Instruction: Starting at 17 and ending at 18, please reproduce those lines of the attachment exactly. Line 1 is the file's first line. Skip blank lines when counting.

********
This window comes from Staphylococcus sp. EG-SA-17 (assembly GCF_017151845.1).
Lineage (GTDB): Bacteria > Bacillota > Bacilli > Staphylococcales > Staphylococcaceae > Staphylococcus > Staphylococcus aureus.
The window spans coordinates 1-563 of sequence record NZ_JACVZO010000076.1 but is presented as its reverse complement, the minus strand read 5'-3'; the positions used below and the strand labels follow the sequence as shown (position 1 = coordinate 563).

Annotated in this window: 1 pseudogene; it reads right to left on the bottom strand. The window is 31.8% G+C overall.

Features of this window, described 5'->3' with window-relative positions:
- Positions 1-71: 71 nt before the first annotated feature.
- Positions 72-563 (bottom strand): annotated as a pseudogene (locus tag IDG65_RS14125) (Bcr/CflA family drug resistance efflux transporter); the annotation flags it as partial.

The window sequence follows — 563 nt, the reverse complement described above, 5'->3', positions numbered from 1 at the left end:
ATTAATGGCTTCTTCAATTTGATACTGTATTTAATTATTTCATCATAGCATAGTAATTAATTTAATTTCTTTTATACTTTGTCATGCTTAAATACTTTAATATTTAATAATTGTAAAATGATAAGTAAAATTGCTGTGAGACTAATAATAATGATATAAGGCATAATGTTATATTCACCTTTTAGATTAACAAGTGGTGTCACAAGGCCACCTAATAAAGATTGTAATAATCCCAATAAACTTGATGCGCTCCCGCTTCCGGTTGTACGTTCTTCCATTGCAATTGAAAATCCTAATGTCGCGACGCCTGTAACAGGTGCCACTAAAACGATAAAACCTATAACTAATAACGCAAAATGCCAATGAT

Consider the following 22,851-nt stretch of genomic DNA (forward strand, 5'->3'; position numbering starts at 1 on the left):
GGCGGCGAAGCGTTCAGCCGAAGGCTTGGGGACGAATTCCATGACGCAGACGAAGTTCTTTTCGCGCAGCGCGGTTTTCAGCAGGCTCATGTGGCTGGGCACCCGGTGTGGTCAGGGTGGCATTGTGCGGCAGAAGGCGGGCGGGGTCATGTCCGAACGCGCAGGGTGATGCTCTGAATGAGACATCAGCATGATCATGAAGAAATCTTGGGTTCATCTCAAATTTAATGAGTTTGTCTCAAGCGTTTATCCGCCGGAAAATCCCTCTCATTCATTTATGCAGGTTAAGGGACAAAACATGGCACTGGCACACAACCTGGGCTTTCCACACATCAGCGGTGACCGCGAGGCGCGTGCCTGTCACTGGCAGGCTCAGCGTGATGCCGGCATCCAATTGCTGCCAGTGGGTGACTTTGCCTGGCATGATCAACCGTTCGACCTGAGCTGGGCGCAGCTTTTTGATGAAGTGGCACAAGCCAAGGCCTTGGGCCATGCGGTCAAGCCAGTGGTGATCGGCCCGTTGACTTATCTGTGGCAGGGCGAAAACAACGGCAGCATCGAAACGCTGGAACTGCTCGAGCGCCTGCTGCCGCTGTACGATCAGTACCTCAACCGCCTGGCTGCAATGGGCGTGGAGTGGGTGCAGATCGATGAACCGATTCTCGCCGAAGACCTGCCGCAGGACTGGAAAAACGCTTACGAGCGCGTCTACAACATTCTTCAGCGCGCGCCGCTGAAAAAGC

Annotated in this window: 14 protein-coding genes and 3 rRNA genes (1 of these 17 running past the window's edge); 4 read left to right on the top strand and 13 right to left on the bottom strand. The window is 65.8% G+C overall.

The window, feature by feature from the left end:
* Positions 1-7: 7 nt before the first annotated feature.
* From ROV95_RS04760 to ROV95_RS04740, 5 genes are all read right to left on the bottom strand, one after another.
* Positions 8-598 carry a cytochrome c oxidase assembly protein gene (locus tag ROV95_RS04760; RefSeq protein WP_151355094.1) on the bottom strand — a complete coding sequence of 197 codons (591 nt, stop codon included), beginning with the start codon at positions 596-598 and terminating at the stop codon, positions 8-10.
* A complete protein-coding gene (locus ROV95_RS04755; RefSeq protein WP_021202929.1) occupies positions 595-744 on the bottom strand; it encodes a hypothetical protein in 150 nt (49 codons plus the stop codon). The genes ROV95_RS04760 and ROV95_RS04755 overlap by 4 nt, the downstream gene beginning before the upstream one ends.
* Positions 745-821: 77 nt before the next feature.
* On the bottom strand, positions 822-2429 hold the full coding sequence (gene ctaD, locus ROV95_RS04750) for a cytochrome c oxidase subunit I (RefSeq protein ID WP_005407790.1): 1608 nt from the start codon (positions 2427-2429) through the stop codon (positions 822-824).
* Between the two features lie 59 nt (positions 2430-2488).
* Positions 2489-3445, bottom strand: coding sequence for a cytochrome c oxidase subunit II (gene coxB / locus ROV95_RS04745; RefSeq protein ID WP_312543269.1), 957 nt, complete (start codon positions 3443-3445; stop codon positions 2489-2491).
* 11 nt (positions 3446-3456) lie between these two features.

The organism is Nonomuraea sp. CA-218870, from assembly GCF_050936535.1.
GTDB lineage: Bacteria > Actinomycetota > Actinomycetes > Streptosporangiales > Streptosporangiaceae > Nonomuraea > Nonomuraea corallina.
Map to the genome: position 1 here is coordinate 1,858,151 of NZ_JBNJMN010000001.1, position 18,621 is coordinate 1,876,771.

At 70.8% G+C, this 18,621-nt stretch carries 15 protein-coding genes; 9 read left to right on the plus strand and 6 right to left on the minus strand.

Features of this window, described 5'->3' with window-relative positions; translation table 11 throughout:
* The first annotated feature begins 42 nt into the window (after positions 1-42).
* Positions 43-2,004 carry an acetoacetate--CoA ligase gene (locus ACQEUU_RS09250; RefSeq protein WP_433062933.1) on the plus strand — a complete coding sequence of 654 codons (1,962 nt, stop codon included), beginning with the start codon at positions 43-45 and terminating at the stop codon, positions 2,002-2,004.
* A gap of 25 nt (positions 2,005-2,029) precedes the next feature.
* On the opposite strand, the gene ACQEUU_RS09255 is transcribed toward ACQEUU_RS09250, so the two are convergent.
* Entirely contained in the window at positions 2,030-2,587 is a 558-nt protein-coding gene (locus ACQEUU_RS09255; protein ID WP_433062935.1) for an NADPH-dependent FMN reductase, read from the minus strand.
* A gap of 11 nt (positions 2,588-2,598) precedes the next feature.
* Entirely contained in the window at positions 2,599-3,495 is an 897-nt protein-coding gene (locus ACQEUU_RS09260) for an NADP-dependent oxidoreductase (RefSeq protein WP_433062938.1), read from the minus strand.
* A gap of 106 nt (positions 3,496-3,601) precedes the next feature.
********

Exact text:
* A complete protein-coding gene (locus ROV95_RS04755; RefSeq protein WP_021202929.1) occupies positions 595-744 on the bottom strand; it encodes a hypothetical protein in 150 nt (49 codons plus the stop codon). The genes ROV95_RS04760 and ROV95_RS04755 overlap by 4 nt, the downstream gene beginning before the upstream one ends.
* Positions 745-821: 77 nt before the next feature.